picture, neck-high in the muddy water that would soon take her
life.

Many photographs celebrate strength in times of adversity, some
tinged with heroism, some with sarcasm. William Kunstler’s
selection, "Louisville Flood Victims," is bitter irony at its
finest. A group of Depression-era African Americans wait in a
relief line whose end and purpose is unseen. Some stare at the
camera, some blankly ahead.

Above them, towering in a certain Technicolor that
black-and-white cannot convey, is The American Family ­ Mom,
Dad, sister, brother, dog ­ driving through the countryside in
a shiny new Plymouth. They are all white. Even the dog is
white.

Above their smiling faces and straight, white teeth looms the
American fantasy: "World’s Highest Standard of Living." As Kunstler
observes, it appears as though the car is about to run over the
line of people.

The photograph is so powerfully arranged, it is hard to believe
it was not staged. Whether or not you agree with him, Kunstler
provides some courageous and insightful comments on the problem
that is as true today as it was in 1937 ­ photographs may have
evolved, but America is still reduced to black and white.

Other striking entries look at the horror and the victims of the
Vietnam War and the concentration camps.

But don’t plan to spend the day with a box of Kleenex ­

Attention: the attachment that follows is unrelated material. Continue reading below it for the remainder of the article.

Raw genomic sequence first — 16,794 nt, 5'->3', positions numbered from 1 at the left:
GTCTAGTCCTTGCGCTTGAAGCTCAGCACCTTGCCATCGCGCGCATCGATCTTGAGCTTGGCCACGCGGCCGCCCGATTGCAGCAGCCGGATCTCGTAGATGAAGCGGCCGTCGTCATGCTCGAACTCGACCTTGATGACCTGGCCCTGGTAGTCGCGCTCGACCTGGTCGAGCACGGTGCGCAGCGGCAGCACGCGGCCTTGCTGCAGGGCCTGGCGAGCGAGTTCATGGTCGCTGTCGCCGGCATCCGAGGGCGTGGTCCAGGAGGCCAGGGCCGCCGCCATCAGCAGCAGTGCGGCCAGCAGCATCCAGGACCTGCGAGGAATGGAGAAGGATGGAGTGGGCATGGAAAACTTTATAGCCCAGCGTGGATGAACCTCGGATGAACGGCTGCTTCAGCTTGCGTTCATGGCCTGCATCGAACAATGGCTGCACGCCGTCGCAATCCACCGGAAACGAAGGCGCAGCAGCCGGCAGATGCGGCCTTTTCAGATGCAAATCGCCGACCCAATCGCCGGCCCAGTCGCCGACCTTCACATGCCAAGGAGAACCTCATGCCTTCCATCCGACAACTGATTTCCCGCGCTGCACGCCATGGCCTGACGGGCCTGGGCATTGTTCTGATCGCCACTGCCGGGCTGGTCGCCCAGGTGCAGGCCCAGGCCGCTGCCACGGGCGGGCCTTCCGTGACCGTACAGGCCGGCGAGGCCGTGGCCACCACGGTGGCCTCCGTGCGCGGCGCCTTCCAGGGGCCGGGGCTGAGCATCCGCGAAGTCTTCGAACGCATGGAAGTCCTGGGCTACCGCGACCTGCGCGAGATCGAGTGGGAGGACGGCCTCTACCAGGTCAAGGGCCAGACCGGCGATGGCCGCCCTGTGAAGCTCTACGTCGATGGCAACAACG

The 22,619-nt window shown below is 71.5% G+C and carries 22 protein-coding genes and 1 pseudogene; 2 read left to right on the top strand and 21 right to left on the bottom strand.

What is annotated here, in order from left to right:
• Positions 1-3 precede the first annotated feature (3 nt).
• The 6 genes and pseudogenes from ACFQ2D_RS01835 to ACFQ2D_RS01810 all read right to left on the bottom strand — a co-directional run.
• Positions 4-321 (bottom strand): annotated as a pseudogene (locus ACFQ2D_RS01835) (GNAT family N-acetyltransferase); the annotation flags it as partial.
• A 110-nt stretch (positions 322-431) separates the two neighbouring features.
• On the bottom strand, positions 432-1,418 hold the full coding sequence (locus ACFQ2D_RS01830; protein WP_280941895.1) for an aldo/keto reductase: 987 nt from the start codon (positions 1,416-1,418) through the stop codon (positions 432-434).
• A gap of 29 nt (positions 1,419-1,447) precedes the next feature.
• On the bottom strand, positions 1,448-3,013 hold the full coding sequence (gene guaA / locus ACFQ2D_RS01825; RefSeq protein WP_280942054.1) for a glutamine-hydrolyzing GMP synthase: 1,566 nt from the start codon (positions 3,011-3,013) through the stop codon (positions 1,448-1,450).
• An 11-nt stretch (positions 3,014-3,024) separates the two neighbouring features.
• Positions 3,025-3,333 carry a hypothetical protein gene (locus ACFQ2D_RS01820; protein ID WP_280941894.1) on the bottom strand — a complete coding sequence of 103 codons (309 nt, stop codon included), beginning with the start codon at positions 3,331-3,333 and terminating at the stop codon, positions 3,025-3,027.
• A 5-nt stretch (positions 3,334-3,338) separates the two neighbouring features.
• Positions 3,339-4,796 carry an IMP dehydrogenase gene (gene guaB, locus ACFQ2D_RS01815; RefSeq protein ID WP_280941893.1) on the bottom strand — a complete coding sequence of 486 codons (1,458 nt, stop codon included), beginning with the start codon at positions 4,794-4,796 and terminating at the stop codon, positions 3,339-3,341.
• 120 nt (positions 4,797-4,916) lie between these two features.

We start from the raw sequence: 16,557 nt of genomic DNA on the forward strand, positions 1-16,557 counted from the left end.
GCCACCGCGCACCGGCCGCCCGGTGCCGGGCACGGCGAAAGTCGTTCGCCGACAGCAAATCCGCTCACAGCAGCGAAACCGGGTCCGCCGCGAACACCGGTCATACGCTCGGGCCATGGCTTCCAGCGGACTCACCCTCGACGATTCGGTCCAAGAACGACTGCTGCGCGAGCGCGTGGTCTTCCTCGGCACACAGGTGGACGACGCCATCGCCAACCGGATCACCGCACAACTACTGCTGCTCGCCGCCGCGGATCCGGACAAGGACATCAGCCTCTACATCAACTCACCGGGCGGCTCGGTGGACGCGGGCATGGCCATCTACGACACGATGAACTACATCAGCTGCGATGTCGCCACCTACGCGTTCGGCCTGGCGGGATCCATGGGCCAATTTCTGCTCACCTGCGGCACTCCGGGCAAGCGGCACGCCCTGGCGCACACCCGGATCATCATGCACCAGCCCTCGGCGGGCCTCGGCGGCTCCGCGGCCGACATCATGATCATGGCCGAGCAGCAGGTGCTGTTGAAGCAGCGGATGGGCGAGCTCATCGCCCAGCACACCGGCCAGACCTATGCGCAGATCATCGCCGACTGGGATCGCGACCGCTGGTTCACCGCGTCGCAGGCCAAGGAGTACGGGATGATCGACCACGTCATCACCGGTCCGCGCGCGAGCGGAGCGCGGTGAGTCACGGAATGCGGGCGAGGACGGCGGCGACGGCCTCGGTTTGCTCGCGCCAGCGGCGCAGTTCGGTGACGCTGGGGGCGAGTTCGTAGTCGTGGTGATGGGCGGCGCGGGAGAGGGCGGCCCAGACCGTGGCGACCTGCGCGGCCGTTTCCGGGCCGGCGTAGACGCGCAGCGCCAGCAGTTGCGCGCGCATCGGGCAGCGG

most of the exhibit is positive, filled with photos that celebrate
artists, the family, American pop culture and even the art of
photography in itself.

Tony Bennett, a life-long painter himself, chose a photograph of
Picasso painting a centaur in the air with a flashlight. Picasso
had to draw the entire image while the shutter was open ­ a
time window of one second. His body is not even blurred in the
photograph ­ he had finished before the shutter closed.

The majority, however, are personal, often ordinary-looking
photos that come to life through the stories they represent. Two
photographs worth visiting solely for their surprising subjects are
"Mystery Picture" from Peter De Forest and "A Visual Sequence of
Sound Waves" from Alice Howell. Both teach that there is more in
front of you than meets the eye.

There are two video installations, featuring Ann Margaret and
Jane Fonda in memorable scenes from "Bye-Bye Birdie" and "They
Shoot Horses, Don’t They?" respectively. When spun endlessly on a
continuous loop, the clips seem like absurd, yet fitting comments
on American pop culture and old-fashioned determination.

This exhibit is one that everyone can enjoy because there are no
academic prerequisites and no formalities between the contributors,
the photographs they chose and the audience. It’s like taking a
walk through a life-size photo album of America’s past and
present.

ART: For more info, call (213) 857-6000.

"Sunday on the Banks of the Marne," a timeless photo of a moment
captured in 1938, was photographed by Henri Cartier-Bresson and
selected by actor Dennis Hopper.

"Street Child, Trabzon, Turkey," photographed and chosen by Mary
Ellen Mark, is part of LACMA’s "Talking Pictures" exhibit.